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Salutation, etiquette, manner etc: Hierarchical nature of Bangladesh Society

May 17, 2015

Nice finding at:

http://volunteeralberta.ab.ca/intersections/staff/building-cultural-knowledge/cultural-values-power-distance-hierarchical-egalitarian

Bangladesh got 80 whereas Ireland gets 28. So Bangladesh is basically a very highly hierarchical society. Surprisingly Malaysia has 104. its true because when I visited Malaysia that different titles are attached to people in all salutations.

Interesting facts about greetings, hierarchy, manners of Bangladesh could be found in the following sites:

http://www.kwintessential.co.uk/resources/global-etiquette/bangladesh.html

http://www.cosefa.com/en/publications/124-doing-business-in-china-8

http://www.babelgroup.co.uk/uimages/File/Babel%20The%20N11%20Bangladesh%20Feb%2013.pdf

For example, Bangladeshis will phrase sentiments in such as way that it is up to people to read between the lines to understand what is being implied.  Phrases such as ‘we will try’ or ‘that may be difficult’ may really mean ‘this cannot be done’.

Bangladesh is a hierarchical society.
o People are respected because of their age and position.
o Older people are naturally viewed as wise and are granted respect.
o Bangladeshis expect the most senior male, by age or position, to make decisions that are in the best interest of the group. This is also valid in businesses, the majority of which will be family owned/run.

Naming conventions are very much based on the hierarchical nature of Bangladeshi society.
o Bangladeshis will append a suffix to a person’s name to denote respect and the level of closeness between the two people.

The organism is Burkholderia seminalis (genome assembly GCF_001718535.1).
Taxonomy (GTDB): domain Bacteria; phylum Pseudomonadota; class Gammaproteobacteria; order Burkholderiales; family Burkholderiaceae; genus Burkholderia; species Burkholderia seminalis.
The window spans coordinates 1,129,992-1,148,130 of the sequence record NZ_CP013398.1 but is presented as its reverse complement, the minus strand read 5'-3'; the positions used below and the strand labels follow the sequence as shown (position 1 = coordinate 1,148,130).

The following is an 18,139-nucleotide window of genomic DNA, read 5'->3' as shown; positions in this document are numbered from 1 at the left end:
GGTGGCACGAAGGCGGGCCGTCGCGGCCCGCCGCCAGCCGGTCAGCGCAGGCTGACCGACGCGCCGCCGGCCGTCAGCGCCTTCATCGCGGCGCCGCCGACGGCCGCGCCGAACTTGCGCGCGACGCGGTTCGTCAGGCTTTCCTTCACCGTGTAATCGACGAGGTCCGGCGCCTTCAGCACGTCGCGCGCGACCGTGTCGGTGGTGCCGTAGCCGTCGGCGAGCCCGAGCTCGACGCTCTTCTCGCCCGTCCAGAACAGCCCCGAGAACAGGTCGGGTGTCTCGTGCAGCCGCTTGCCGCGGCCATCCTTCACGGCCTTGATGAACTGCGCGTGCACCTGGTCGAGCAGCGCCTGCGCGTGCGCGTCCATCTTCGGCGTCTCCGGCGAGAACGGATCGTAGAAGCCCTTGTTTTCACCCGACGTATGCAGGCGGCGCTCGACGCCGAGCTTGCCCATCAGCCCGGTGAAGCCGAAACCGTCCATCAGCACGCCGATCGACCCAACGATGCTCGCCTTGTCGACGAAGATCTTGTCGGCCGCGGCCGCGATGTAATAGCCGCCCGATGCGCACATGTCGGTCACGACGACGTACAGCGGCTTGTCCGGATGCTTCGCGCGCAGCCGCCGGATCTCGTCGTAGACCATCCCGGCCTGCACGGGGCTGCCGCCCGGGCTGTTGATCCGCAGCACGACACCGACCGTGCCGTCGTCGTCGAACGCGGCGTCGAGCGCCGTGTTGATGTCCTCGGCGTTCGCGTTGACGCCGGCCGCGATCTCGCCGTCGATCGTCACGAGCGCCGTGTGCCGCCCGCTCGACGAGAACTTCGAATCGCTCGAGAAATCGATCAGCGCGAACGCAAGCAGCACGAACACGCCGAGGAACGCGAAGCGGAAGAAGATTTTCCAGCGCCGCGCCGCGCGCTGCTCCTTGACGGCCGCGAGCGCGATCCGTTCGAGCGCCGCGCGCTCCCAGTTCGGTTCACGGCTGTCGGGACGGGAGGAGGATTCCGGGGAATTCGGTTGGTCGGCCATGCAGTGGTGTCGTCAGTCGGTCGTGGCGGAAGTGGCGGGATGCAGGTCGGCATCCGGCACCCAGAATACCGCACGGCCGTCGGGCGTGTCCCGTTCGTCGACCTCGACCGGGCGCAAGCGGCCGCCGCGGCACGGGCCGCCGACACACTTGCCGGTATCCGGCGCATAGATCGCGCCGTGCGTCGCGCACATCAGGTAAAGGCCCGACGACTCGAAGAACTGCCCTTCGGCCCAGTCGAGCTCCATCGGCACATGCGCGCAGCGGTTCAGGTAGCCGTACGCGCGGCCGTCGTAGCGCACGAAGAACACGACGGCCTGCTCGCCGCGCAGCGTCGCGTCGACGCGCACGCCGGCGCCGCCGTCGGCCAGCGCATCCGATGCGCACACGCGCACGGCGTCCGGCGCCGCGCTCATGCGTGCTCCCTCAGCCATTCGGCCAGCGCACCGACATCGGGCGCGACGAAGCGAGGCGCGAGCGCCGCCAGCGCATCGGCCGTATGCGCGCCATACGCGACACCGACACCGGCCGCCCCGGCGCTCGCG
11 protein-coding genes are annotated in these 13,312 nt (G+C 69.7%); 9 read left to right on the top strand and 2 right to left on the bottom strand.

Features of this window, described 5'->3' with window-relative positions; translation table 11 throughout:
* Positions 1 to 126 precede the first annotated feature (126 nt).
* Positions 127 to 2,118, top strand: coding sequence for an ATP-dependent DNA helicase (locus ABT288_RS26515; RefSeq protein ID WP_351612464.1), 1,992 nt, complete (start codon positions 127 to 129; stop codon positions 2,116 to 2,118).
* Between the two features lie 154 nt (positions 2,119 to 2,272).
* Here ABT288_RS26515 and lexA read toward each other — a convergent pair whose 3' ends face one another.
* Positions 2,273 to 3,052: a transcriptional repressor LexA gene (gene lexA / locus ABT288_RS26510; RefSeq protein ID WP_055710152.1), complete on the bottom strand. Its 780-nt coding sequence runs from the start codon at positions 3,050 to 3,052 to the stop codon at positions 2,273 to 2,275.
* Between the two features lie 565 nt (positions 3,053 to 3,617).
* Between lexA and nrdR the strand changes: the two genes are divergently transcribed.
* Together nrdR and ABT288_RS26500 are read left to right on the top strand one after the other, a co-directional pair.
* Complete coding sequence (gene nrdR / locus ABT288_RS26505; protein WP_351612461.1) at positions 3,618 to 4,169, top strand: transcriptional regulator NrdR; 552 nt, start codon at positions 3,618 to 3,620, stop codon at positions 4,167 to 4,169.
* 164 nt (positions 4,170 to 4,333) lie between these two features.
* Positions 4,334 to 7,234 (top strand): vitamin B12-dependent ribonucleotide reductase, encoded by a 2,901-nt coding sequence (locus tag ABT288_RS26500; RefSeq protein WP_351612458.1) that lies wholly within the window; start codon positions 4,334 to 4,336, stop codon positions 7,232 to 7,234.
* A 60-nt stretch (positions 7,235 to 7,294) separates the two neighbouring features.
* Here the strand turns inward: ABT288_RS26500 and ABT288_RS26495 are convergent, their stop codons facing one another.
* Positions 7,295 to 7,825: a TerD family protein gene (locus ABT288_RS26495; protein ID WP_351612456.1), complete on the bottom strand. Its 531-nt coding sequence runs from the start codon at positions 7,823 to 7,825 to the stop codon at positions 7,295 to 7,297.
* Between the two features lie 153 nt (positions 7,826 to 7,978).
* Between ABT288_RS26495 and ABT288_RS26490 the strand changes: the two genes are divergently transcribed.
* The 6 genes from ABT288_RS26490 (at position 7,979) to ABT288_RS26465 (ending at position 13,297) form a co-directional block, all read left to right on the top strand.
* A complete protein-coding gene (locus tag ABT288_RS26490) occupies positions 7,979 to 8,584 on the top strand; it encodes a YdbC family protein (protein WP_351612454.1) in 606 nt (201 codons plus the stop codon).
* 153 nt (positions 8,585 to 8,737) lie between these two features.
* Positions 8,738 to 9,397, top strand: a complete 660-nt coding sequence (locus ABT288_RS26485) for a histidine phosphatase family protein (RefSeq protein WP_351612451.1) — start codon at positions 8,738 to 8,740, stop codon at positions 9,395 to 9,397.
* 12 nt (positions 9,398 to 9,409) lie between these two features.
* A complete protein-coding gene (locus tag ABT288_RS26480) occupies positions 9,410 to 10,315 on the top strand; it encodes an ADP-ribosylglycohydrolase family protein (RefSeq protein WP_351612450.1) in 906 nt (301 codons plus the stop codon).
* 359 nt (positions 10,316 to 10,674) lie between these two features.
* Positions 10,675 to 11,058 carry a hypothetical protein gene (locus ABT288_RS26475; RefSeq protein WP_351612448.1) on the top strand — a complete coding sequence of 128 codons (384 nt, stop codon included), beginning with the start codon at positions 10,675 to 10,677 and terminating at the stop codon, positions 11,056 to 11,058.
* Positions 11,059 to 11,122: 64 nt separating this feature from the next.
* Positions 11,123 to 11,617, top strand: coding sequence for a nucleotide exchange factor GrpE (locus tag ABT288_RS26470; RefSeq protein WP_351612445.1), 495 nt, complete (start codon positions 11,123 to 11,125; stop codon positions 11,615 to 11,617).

In general, age dictates how people are addressed.
o If people are of the same age, they use first names.
o If the person being addressed is older than the speaker, the person is called by their first name and a suffix that denotes the family relationship.

If invited to a meal it is rude to flatly turn the invitation down. One should always use less direct language to suggest that it may be difficult such as “I will try.” or “I will have to see”.

Ensure you wash your hands before eating.
o Guests are generally served first then the oldest, continuing in order of seniority.
o Do not start eating until the oldest person at the table begins.

The need to avoid a loss of face is also reflected in communication styles. Rather than say no or disappoint people Bangladeshis will phrase sentiments in such as way that it is up to people to read between the lines to understand what is being implied. Phrases such as “we will try”, “that may be difficult”, or “we will have to give that some though” may really mean “this can’t be done”. . Therefore, it is important to ask questions in several ways so you can be certain what was meant by a vague response. Silence is often used as a communication tool.
o Many people comment on the lack of smiles in Bangladesh. This has nothing to do with unfriendliness but rather related to the fact that a serious face is believed to demonstrate maturity.